Elkton board approves agreement for electric car charging stations
The town board of commissioners unanimously approved an agreement Wednesday night with a company to install two charging stations in a downtown parking lot.
The agreement with ChargePoint includes the use and activation of the stations as well as billing terms, among other items, said Jeanne Minner, director of planning.
The parking lot at 117 and 119 W. Main St. is on its way to becoming the fifth location in the county to offer electric vehicle charging stations, the others being Williams Chevrolet on Route 40, the Royal Farms stores in Cecilton and North East and the Flying J. The Elkton library is also in the process of adding charging stations.
Elkton received a $100,000 grant from the Maryland Department of Housing and Community Development’s
Strategic Demolition and Smart Growth Impact Fund to redo the parking lot. As part of the agreement, two ChargePoint electrical vehicle stations, which can charge two cars per station, will be installed. Other improvements to the parking lot include landscaping and making the Main Street entrance two-way.
Both John Downs, town attorney, and Lewis George, town administrator, recommended approval of the contract.
The ChargePoint product was recommended by the town’s engineering firm, KCI Technologies, Minner said. ChargePoint has more than 30,000 stations across the United States, she noted.
Minner also mentioned a 2014 Wilmington Area Planning Council data report on electric vehicle charging hotspots, which identified Elkton as an area that should have a charging station.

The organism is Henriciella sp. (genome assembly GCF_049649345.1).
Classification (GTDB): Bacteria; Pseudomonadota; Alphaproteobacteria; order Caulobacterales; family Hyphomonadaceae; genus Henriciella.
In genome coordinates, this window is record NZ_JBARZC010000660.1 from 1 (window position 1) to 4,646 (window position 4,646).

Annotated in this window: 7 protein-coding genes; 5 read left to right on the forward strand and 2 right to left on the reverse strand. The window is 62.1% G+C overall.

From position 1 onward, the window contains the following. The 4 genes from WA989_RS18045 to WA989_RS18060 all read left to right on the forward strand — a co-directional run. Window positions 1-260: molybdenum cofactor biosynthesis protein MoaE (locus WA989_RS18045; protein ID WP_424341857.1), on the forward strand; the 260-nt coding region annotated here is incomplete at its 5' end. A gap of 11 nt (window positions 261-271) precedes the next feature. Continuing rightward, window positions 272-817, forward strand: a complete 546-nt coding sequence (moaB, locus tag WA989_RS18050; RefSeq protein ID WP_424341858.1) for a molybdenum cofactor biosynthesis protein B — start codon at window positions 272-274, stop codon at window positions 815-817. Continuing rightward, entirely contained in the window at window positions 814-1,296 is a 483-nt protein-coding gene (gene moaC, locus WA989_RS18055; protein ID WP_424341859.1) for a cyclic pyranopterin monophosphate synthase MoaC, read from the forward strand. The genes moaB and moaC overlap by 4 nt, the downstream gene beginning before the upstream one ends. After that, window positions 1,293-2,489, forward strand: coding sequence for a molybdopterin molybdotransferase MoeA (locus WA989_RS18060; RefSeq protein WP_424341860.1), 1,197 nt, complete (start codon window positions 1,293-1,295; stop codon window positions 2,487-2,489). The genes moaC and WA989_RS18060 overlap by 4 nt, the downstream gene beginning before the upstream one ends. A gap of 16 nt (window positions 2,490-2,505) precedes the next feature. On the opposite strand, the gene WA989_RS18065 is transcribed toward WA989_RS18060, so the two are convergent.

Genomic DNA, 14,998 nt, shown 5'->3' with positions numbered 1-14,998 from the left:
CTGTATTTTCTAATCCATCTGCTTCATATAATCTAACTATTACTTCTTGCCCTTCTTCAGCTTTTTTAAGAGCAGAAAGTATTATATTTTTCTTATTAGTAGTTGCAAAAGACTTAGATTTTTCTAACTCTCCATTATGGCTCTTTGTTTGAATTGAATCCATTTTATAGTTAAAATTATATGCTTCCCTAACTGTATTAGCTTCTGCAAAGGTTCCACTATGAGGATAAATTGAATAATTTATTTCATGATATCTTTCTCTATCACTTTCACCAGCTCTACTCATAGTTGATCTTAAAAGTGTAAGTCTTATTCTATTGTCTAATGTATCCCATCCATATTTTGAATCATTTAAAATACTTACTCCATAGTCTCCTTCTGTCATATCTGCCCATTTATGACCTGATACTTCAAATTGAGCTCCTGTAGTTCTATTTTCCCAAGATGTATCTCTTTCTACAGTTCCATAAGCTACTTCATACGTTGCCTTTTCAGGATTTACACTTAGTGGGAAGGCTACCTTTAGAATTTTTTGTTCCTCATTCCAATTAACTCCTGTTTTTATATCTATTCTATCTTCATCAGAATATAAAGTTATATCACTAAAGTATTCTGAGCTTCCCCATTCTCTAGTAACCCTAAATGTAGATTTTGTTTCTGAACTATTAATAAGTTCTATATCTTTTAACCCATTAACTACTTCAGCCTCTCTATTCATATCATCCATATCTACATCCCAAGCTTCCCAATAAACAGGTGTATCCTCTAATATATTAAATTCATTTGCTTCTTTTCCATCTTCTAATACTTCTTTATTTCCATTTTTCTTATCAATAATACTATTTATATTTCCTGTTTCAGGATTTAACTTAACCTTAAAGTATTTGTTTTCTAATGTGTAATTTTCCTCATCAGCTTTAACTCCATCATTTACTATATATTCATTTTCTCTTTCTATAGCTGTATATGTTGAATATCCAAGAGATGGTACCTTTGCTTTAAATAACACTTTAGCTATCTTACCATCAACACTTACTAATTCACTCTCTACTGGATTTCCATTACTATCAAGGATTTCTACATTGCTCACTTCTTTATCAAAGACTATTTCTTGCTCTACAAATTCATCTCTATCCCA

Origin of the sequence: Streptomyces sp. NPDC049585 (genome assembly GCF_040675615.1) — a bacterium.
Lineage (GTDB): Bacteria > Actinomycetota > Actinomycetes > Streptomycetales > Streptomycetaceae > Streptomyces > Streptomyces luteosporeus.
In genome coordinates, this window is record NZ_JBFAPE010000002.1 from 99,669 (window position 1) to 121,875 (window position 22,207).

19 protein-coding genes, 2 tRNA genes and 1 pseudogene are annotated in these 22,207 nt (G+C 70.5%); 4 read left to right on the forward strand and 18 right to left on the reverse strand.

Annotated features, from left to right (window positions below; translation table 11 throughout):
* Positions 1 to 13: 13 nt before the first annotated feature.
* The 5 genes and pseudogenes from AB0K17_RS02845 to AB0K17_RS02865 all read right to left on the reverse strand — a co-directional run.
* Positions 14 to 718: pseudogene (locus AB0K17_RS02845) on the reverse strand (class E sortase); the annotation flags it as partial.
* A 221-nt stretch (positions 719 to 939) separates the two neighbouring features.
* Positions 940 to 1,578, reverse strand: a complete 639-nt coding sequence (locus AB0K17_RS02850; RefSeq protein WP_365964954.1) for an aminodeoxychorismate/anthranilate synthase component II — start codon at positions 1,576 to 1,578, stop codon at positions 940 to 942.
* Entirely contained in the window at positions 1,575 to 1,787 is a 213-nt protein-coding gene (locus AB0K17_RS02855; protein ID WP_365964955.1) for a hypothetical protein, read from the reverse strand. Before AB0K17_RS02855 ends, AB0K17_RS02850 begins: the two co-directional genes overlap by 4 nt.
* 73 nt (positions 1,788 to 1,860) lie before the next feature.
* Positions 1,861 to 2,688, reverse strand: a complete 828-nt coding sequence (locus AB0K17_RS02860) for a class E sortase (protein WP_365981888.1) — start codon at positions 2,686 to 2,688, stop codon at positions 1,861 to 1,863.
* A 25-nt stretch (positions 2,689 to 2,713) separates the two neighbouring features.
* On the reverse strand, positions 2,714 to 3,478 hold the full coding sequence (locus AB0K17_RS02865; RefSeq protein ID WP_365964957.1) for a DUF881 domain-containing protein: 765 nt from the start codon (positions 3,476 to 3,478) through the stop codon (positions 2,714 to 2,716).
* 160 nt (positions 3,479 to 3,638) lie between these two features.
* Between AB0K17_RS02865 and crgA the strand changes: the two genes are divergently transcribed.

The commissioners had several questions about the electric vehicle stations.
Mayor Rob Alt questioned how people can pay when they use the station. Minner said people can pay with a charge card or through an app, which can also show people the location of charging stations.
“We’ll set up an administrative account,” she explained. “The town can choose to either not charge for the electricity or we can charge and receive back the cost for the electricity or we can make a small profit on it, if we want to.”
She noted that if the town chooses to receive funding back, the town receives 90 percent and the company receives 10 percent for administrative fees. The current electric cost is 11 cents per kilowatt per hour, but the town could charge 15 to 20 cents, Minner said.
Minner said most travelers use the station for about an hour to top off their cars but noted it could take a couple of hours to fully charge a vehicle. While the vehicle is charging, they can look around the downtown area, she added.
Alt asked how it would work if people kept their cars at the station all night. Minner suggested that the Elkton Police Department could monitor the site and make sure the stations are actively being used and that a gasoline-powered vehicle is not parked in one of the spots.
Commissioner Earl Piner said there should be a discussion about who will monitor the site before assuming the police department will do so. He added that meters should be added to the stations to make sure that people are using the time they have purchased and are not taking advantage of the charging spot.
Minner said the charging stations will be installed at the end of the parking lot construction and then the town’s account with ChargePoint will be set up.
The project is slated to finish by the end of this month, Minner said.
In addition to the lot project, two bike racks, funded through a grant from the state’s Department of Transportation Bikeways Program, are also scheduled for installation on the lot.